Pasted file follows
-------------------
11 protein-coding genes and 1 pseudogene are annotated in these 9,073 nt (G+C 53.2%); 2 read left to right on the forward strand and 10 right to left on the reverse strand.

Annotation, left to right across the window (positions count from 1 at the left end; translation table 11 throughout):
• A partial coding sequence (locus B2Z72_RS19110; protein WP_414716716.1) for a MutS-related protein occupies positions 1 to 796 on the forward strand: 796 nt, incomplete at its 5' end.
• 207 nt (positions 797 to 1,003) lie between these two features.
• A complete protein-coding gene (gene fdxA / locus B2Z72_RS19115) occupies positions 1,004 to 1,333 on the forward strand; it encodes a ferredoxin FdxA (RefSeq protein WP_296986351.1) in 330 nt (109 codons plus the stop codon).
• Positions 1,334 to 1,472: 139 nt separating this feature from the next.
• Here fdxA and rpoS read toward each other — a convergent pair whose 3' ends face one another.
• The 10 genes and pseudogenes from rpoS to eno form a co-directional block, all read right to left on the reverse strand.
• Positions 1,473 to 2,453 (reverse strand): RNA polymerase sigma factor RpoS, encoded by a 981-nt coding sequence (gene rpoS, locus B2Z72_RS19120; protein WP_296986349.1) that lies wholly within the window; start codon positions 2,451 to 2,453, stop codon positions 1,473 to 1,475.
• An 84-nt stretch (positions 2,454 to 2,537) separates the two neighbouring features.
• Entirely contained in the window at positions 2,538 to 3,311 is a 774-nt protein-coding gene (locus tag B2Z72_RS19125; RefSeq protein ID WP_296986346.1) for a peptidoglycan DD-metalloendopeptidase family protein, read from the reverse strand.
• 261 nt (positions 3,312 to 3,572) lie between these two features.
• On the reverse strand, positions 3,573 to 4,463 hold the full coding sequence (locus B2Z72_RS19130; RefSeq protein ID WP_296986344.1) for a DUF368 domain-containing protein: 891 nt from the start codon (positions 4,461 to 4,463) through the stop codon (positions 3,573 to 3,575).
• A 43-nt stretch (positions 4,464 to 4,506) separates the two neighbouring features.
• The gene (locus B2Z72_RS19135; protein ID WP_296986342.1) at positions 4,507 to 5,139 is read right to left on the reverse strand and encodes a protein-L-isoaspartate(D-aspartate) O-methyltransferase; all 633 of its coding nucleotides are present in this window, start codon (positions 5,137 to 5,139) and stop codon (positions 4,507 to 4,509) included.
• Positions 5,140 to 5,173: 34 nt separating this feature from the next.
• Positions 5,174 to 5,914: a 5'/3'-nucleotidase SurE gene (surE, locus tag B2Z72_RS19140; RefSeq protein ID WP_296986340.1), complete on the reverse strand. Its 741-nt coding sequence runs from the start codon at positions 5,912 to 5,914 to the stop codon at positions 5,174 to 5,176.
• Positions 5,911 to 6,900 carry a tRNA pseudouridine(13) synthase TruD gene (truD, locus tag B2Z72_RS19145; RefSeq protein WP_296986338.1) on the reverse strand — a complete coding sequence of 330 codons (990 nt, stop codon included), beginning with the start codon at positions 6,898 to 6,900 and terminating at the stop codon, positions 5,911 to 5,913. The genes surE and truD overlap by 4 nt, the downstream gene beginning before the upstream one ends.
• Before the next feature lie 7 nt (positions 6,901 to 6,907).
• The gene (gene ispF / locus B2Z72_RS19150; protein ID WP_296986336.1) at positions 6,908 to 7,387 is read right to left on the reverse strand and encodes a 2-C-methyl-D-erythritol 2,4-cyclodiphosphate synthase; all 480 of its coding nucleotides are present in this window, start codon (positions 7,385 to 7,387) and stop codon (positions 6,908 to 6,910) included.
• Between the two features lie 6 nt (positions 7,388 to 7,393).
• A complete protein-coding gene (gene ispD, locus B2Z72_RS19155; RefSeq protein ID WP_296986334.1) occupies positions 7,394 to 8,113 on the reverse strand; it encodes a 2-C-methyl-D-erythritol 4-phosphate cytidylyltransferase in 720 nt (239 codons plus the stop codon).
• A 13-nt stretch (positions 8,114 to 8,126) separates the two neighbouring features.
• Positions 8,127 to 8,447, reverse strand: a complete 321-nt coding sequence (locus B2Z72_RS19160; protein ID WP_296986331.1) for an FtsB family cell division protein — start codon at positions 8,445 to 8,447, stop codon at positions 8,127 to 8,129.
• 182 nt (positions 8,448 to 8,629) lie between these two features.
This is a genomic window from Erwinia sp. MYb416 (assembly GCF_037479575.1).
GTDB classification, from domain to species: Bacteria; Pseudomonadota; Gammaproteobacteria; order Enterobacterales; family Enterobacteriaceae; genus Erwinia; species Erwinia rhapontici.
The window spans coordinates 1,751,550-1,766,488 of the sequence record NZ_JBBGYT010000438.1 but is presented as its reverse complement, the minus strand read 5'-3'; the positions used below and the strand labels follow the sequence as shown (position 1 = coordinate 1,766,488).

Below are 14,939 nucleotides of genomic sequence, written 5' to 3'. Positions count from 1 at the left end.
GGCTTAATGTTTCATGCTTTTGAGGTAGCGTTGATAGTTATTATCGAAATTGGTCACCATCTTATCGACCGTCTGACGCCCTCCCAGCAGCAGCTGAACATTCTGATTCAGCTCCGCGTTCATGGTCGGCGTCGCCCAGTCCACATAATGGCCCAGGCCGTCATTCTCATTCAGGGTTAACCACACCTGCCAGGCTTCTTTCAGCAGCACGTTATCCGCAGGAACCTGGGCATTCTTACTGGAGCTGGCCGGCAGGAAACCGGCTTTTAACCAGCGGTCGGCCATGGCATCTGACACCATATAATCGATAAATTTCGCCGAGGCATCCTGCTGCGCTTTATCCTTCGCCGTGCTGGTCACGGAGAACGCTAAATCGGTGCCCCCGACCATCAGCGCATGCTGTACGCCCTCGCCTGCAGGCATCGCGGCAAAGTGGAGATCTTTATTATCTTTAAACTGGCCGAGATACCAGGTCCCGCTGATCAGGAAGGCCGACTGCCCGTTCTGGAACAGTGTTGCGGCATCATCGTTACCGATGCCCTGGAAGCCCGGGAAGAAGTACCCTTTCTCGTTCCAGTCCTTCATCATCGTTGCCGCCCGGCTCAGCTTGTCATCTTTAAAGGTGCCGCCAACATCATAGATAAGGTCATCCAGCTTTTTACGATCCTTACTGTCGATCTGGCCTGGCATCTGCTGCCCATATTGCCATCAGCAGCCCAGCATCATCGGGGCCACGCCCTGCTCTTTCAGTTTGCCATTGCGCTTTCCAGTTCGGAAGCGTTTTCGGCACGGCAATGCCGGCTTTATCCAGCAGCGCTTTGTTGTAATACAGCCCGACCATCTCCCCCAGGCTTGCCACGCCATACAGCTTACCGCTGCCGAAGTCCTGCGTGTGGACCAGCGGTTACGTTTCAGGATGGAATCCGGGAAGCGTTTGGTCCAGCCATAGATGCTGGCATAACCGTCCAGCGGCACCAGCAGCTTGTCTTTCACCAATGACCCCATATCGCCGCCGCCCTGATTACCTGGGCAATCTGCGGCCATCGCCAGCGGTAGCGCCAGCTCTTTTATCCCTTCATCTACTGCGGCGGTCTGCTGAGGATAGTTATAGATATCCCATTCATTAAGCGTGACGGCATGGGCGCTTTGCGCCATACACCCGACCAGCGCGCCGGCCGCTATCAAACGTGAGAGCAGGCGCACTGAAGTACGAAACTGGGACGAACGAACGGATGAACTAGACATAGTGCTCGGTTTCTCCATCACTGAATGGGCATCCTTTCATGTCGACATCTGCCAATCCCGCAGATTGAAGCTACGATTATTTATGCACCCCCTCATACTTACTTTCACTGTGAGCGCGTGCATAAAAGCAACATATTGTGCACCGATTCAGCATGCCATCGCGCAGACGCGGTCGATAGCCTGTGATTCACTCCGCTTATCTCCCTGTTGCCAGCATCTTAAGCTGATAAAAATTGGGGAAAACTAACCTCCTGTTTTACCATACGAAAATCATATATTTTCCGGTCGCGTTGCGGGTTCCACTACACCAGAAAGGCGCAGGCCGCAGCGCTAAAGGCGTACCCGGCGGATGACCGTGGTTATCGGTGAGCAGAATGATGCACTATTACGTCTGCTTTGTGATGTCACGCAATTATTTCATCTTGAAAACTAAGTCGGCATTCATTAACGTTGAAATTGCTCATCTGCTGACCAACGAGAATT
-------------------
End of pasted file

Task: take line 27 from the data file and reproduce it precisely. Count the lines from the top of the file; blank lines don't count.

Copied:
GTDB classification, from domain to species: Bacteria; Pseudomonadota; Gammaproteobacteria; order Enterobacterales; family Enterobacteriaceae; genus Erwinia; species Erwinia rhapontici.